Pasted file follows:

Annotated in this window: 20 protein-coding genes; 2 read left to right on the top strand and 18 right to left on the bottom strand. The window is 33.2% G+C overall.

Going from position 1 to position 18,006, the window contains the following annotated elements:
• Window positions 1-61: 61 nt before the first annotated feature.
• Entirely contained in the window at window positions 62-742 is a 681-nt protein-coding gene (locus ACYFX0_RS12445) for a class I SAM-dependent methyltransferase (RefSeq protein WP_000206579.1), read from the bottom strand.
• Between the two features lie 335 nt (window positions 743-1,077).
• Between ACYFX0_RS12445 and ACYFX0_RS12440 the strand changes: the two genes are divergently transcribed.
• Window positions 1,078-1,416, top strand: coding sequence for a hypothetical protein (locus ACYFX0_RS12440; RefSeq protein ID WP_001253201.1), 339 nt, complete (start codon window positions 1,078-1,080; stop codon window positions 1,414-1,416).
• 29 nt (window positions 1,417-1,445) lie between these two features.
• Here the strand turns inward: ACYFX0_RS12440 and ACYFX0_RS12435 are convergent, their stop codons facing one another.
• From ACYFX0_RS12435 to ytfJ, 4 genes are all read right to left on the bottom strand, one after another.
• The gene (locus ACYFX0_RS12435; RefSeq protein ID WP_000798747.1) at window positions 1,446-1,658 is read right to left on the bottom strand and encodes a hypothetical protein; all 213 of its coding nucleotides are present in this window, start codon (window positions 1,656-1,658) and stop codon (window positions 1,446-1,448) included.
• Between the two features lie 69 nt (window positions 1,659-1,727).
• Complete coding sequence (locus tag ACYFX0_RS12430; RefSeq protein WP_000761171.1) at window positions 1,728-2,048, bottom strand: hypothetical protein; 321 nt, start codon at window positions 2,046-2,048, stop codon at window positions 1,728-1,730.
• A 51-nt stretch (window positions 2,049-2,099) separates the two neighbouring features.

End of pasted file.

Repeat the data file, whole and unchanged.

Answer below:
Annotated in this window: 20 protein-coding genes; 2 read left to right on the top strand and 18 right to left on the bottom strand. The window is 33.2% G+C overall.

Going from position 1 to position 18,006, the window contains the following annotated elements:
• Window positions 1-61: 61 nt before the first annotated feature.
• Entirely contained in the window at window positions 62-742 is a 681-nt protein-coding gene (locus ACYFX0_RS12445) for a class I SAM-dependent methyltransferase (RefSeq protein WP_000206579.1), read from the bottom strand.
• Between the two features lie 335 nt (window positions 743-1,077).
• Between ACYFX0_RS12445 and ACYFX0_RS12440 the strand changes: the two genes are divergently transcribed.
• Window positions 1,078-1,416, top strand: coding sequence for a hypothetical protein (locus ACYFX0_RS12440; RefSeq protein ID WP_001253201.1), 339 nt, complete (start codon window positions 1,078-1,080; stop codon window positions 1,414-1,416).
• 29 nt (window positions 1,417-1,445) lie between these two features.
• Here the strand turns inward: ACYFX0_RS12440 and ACYFX0_RS12435 are convergent, their stop codons facing one another.
• From ACYFX0_RS12435 to ytfJ, 4 genes are all read right to left on the bottom strand, one after another.
• The gene (locus ACYFX0_RS12435; RefSeq protein ID WP_000798747.1) at window positions 1,446-1,658 is read right to left on the bottom strand and encodes a hypothetical protein; all 213 of its coding nucleotides are present in this window, start codon (window positions 1,656-1,658) and stop codon (window positions 1,446-1,448) included.
• Between the two features lie 69 nt (window positions 1,659-1,727).
• Complete coding sequence (locus tag ACYFX0_RS12430; RefSeq protein WP_000761171.1) at window positions 1,728-2,048, bottom strand: hypothetical protein; 321 nt, start codon at window positions 2,046-2,048, stop codon at window positions 1,728-1,730.
• A 51-nt stretch (window positions 2,049-2,099) separates the two neighbouring features.